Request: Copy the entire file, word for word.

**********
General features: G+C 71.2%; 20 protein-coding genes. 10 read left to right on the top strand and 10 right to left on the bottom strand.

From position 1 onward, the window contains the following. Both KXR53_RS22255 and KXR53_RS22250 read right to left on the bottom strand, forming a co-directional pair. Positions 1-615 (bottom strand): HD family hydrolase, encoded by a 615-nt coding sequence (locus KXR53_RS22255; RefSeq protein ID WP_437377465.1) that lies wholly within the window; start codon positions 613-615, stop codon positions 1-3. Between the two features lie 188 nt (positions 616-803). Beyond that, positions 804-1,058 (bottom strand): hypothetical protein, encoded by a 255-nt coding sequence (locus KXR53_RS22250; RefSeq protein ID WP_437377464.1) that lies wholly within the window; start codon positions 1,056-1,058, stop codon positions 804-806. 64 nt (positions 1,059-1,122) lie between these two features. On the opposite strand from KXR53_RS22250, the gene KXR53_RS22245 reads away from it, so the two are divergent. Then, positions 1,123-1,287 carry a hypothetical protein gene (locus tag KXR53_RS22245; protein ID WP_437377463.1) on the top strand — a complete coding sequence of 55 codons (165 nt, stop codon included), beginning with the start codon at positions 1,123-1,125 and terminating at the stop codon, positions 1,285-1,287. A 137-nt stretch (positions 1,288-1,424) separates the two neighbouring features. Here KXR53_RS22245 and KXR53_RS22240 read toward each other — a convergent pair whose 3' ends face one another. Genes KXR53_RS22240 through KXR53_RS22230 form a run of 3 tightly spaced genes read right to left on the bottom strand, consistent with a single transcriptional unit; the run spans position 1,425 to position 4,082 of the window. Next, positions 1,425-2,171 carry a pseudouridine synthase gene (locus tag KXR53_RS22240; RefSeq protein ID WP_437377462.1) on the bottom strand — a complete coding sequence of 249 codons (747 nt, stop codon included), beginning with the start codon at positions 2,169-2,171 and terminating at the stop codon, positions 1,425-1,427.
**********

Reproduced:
General features: G+C 71.2%; 20 protein-coding genes. 10 read left to right on the top strand and 10 right to left on the bottom strand.

From position 1 onward, the window contains the following. Both KXR53_RS22255 and KXR53_RS22250 read right to left on the bottom strand, forming a co-directional pair. Positions 1-615 (bottom strand): HD family hydrolase, encoded by a 615-nt coding sequence (locus KXR53_RS22255; RefSeq protein ID WP_437377465.1) that lies wholly within the window; start codon positions 613-615, stop codon positions 1-3. Between the two features lie 188 nt (positions 616-803). Beyond that, positions 804-1,058 (bottom strand): hypothetical protein, encoded by a 255-nt coding sequence (locus KXR53_RS22250; RefSeq protein ID WP_437377464.1) that lies wholly within the window; start codon positions 1,056-1,058, stop codon positions 804-806. 64 nt (positions 1,059-1,122) lie between these two features. On the opposite strand from KXR53_RS22250, the gene KXR53_RS22245 reads away from it, so the two are divergent. Then, positions 1,123-1,287 carry a hypothetical protein gene (locus tag KXR53_RS22245; protein ID WP_437377463.1) on the top strand — a complete coding sequence of 55 codons (165 nt, stop codon included), beginning with the start codon at positions 1,123-1,125 and terminating at the stop codon, positions 1,285-1,287. A 137-nt stretch (positions 1,288-1,424) separates the two neighbouring features. Here KXR53_RS22245 and KXR53_RS22240 read toward each other — a convergent pair whose 3' ends face one another. Genes KXR53_RS22240 through KXR53_RS22230 form a run of 3 tightly spaced genes read right to left on the bottom strand, consistent with a single transcriptional unit; the run spans position 1,425 to position 4,082 of the window. Next, positions 1,425-2,171 carry a pseudouridine synthase gene (locus tag KXR53_RS22240; RefSeq protein ID WP_437377462.1) on the bottom strand — a complete coding sequence of 249 codons (747 nt, stop codon included), beginning with the start codon at positions 2,169-2,171 and terminating at the stop codon, positions 1,425-1,427.